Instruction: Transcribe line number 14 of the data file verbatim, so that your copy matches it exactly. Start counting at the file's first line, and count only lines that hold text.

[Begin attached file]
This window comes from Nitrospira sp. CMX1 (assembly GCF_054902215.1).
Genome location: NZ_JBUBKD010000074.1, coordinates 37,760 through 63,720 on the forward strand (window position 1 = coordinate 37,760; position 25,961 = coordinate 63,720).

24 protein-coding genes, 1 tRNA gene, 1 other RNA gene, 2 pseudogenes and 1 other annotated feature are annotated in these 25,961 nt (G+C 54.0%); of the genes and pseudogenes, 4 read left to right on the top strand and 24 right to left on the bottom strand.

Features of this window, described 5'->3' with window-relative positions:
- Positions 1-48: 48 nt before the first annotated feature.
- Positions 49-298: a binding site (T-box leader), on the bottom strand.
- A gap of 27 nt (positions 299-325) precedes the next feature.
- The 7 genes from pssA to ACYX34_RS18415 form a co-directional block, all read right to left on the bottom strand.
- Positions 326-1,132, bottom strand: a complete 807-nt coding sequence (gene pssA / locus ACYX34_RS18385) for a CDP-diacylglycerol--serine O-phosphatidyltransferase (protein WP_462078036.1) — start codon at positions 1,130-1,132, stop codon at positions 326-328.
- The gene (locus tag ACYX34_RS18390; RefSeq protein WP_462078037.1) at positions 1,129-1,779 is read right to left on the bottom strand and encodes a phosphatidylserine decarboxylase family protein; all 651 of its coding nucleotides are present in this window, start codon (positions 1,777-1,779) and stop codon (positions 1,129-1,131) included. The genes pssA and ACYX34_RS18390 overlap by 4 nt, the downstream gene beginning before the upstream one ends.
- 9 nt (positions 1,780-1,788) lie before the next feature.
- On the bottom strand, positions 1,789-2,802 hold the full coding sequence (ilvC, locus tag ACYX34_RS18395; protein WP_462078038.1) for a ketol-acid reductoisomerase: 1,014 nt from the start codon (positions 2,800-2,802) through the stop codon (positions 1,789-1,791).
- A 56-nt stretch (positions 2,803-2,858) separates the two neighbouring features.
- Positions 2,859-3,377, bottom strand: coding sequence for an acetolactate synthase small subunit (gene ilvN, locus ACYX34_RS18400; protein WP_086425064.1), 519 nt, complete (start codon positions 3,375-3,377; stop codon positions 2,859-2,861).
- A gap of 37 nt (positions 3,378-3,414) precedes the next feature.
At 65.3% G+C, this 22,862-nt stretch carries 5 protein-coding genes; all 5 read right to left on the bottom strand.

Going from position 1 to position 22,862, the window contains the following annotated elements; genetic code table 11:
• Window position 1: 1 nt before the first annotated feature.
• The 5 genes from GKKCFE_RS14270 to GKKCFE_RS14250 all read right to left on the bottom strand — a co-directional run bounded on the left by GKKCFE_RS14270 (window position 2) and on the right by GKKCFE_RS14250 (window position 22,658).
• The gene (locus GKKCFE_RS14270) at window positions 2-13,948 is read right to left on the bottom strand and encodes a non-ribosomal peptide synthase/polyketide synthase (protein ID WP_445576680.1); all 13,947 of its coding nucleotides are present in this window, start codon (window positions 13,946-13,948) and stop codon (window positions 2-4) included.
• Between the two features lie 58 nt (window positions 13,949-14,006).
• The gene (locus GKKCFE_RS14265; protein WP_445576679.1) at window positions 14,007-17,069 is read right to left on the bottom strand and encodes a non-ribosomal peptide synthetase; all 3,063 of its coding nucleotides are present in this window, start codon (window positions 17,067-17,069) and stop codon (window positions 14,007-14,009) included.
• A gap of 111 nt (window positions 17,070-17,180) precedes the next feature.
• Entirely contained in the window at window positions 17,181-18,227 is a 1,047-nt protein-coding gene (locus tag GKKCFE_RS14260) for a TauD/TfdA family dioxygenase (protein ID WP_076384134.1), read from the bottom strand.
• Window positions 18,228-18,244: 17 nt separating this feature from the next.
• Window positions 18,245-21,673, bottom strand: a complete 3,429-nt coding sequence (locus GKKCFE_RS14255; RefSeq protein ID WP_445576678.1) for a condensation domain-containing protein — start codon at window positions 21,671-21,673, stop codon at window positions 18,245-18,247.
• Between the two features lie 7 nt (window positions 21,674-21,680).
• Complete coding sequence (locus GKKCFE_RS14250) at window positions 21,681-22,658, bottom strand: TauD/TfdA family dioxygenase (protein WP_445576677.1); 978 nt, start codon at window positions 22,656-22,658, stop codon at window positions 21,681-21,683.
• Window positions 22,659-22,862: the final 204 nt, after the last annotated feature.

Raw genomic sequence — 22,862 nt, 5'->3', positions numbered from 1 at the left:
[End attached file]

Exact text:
- Positions 2,859-3,377, bottom strand: coding sequence for an acetolactate synthase small subunit (gene ilvN, locus ACYX34_RS18400; protein WP_086425064.1), 519 nt, complete (start codon positions 3,375-3,377; stop codon positions 2,859-2,861).